Warrior Nation

Rebranding Canada in an Age of Anxiety

Table of contents

Prologue Chapter 1 War and Peace and Paper Cranes Chapter 2 Pax Britannica and the White Man’s Burden: The African Exploits of William Stairs Chapter 3 From War to War to War: The Battles of Tommy Burns Chapter 4 Pearson, Endicott, and the Cold War: Peacekeeping as Passive Revolution Chapter 5 Peacekeeping and the Monster of Imperialism Chapter 6 The Decade of Darkness: Peacekeeping at a Crossroads Chapter 7 Yellow Ribbons and Indian Country: New Warriors on the March Chapter 8 Military Fantasylands and the Gated Peaceable Kingdom Notes List of Illustrations Index


Once known for peacekeeping, Canada is becoming a militarized nation whose apostles, the New Warriors, are fighting to shift public opinion. New Warrior zealots seek to transform postwar Canada’s central myth-symbols. Peaceable kingdom. Just society. Multicultural tolerance. Reasoned public debate. Their replacements? A warrior nation. Authoritarian leadership. Permanent political polarization.

The tales cast a vivid light on a story that is crucial to Canada?s future; yet they are also compelling history. Swashbuckling marauder William Stairs, the Royal Military College graduate who helped make the Congo safe for European pillage. Vimy Ridge veteran and Second World War general Tommy Burns, leader of the UN’s first big peacekeeping operation, a soldier who would come to call imperialism ‘the monster of the age. ’ Governor General John Buchan, a concentration camp developer and race theorist who is exalted in the Harper government’s new Citizenship Guide. And that uniquely Canadian paradox, Lester Pearson. Warrior Nation is an essential read for those concerned by the relentless effort to conscript Canadian history.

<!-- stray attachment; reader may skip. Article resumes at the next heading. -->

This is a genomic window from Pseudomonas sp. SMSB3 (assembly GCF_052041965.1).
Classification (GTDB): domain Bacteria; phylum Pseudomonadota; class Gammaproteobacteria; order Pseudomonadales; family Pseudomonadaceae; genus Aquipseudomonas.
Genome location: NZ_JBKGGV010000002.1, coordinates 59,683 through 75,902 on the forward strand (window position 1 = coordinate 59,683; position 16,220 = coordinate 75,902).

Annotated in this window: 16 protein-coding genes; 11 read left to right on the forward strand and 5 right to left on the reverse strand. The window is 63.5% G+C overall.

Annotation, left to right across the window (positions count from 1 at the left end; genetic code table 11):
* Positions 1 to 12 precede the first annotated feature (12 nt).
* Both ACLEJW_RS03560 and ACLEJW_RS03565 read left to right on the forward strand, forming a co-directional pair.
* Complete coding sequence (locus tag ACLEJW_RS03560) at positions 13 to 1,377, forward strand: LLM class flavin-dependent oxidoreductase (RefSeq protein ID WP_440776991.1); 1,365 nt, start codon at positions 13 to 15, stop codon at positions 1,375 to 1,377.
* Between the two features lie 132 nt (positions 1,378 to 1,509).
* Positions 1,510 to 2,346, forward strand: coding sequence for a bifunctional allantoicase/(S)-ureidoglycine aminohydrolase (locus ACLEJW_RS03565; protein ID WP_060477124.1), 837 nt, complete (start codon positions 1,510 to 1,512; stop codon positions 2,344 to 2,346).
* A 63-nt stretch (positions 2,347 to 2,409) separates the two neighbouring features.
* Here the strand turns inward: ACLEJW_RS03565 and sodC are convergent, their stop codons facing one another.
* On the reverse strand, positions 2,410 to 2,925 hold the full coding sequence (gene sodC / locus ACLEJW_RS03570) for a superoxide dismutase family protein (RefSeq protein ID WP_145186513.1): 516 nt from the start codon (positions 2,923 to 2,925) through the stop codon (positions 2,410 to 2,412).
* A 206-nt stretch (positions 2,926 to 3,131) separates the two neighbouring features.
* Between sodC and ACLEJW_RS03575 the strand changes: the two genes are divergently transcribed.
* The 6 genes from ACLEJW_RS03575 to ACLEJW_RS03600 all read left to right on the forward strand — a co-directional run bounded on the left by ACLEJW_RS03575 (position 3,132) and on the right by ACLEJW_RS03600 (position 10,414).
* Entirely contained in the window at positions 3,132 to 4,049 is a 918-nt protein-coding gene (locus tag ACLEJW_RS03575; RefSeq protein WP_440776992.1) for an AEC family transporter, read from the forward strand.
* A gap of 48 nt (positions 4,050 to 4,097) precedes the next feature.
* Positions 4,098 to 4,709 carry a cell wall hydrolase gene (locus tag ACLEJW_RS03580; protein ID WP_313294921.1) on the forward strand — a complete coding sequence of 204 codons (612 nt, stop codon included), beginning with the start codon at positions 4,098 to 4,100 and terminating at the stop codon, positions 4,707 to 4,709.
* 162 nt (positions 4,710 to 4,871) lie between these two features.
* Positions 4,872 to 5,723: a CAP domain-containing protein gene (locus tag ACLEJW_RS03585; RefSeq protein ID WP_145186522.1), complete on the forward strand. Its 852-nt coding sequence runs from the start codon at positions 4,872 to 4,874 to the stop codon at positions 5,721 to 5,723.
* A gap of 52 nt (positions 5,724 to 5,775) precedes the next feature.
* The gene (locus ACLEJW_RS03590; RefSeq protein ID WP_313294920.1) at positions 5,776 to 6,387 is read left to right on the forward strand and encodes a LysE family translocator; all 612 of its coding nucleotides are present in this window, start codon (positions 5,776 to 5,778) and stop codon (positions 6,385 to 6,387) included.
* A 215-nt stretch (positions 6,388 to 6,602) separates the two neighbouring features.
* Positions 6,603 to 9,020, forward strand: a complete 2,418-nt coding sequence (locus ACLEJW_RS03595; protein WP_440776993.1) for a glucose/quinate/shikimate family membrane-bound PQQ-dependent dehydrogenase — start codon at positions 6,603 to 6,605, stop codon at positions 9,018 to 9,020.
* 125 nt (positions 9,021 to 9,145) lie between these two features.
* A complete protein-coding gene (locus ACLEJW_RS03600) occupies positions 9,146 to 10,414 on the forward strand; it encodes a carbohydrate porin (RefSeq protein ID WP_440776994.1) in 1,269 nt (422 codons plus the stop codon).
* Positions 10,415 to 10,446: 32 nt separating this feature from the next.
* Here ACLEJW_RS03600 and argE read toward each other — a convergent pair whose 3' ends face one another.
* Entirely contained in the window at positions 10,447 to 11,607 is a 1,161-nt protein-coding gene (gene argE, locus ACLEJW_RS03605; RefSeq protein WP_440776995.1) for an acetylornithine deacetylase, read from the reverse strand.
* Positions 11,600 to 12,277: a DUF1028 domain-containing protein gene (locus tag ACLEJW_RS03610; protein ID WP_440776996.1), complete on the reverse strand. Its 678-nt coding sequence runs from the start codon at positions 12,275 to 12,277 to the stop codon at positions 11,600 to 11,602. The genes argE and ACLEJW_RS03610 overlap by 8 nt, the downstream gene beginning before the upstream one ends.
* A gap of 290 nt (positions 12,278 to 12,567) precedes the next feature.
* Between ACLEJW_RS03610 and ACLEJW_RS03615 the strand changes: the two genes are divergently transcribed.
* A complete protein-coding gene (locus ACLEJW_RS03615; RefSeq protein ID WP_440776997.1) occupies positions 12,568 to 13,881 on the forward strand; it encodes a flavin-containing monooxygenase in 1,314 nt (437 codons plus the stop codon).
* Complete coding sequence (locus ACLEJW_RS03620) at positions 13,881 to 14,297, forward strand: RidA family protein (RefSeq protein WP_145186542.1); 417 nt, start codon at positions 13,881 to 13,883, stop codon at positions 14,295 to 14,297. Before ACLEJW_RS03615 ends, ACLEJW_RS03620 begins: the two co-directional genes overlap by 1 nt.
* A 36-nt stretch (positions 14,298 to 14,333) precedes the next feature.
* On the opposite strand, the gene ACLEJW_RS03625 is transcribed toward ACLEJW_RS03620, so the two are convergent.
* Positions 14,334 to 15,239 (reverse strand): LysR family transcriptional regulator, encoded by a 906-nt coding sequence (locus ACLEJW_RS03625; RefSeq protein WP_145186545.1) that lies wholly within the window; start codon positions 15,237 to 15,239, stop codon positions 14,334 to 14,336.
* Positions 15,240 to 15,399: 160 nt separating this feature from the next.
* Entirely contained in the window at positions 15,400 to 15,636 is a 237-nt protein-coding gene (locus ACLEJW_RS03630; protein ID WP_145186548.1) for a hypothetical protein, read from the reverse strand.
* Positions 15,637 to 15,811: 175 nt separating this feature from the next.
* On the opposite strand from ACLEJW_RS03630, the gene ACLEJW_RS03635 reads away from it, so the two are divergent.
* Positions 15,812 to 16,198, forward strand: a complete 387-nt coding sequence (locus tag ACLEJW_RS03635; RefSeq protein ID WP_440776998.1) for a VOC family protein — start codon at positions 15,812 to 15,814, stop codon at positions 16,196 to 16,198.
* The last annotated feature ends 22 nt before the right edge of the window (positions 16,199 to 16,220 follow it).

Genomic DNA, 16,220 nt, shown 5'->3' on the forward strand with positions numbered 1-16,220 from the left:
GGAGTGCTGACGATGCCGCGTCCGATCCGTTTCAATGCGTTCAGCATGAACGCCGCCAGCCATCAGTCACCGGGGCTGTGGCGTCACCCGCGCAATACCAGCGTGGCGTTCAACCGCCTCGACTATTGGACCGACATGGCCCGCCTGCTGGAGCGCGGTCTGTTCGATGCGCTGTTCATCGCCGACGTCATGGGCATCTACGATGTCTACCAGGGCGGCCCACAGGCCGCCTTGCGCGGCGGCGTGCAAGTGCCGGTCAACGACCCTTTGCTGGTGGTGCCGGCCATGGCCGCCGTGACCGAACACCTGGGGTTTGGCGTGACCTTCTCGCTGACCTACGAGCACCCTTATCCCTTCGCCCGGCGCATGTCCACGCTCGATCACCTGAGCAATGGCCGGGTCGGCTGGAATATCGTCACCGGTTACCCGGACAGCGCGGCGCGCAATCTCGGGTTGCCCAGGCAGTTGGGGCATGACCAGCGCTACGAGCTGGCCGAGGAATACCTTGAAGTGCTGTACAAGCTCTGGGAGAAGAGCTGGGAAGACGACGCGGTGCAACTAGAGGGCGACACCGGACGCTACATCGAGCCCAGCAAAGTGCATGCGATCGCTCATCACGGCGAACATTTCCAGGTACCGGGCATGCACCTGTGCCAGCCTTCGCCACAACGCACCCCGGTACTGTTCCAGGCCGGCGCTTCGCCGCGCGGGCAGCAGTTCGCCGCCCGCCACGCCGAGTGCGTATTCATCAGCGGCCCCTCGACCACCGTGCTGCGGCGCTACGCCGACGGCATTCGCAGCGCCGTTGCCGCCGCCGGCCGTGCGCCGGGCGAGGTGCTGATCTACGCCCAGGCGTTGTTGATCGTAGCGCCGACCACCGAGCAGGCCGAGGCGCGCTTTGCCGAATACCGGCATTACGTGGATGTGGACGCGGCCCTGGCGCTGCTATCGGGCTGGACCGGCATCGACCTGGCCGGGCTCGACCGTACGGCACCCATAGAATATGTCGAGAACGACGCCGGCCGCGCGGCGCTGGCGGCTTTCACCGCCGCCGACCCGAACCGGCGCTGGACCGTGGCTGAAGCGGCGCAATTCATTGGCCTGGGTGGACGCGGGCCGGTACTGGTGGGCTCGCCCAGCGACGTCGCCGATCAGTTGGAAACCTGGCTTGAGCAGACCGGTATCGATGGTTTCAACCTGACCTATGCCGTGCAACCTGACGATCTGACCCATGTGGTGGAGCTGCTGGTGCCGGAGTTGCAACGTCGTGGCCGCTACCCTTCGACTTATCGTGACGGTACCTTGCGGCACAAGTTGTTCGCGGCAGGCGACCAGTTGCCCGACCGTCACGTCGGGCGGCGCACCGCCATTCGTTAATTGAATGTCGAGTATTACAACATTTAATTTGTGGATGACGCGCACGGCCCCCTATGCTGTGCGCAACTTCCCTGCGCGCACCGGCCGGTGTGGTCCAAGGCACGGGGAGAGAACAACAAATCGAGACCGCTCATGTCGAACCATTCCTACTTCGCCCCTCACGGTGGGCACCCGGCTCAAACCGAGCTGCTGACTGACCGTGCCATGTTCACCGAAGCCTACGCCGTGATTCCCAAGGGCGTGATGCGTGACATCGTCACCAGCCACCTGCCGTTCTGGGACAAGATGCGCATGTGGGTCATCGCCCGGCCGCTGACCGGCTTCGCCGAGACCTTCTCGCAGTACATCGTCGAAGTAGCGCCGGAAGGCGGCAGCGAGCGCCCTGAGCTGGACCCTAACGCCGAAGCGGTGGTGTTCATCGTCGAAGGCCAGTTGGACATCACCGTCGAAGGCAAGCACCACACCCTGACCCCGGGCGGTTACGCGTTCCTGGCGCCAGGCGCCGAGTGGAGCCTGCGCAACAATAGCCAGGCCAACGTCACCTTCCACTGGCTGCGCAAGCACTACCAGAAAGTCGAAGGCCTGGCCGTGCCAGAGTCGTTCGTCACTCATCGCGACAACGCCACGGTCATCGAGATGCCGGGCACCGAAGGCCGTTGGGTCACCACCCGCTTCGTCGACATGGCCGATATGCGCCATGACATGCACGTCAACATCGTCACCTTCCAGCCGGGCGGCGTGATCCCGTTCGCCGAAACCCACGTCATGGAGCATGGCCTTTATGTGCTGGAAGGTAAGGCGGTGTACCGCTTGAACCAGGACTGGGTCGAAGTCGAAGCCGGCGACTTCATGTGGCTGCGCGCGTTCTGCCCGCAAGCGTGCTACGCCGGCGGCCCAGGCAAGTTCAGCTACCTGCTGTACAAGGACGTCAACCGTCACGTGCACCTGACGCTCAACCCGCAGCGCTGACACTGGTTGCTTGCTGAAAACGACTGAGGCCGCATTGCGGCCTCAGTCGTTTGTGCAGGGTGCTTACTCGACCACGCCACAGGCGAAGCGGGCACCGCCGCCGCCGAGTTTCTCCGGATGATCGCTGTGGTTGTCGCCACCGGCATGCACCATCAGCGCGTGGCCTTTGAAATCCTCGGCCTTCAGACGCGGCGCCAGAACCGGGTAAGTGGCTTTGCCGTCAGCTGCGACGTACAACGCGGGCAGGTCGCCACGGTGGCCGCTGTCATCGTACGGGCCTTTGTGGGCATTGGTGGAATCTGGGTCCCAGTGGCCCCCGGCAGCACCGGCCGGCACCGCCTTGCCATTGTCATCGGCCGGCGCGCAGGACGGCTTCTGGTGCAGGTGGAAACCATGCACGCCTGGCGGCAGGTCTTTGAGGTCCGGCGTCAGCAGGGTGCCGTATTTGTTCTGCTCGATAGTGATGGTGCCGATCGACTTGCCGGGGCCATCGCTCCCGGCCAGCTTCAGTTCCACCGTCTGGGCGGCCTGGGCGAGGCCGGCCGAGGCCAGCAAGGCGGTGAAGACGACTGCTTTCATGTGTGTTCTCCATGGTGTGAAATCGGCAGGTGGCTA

• Short-listed, John W. Dafoe Book Prize 2012
  • Runner-up, Independent Publisher Book Award for Current Events (Foreign Affairs/Military) 2013


Thoroughly researched and surprisingly entertaining.

- Globe & Mail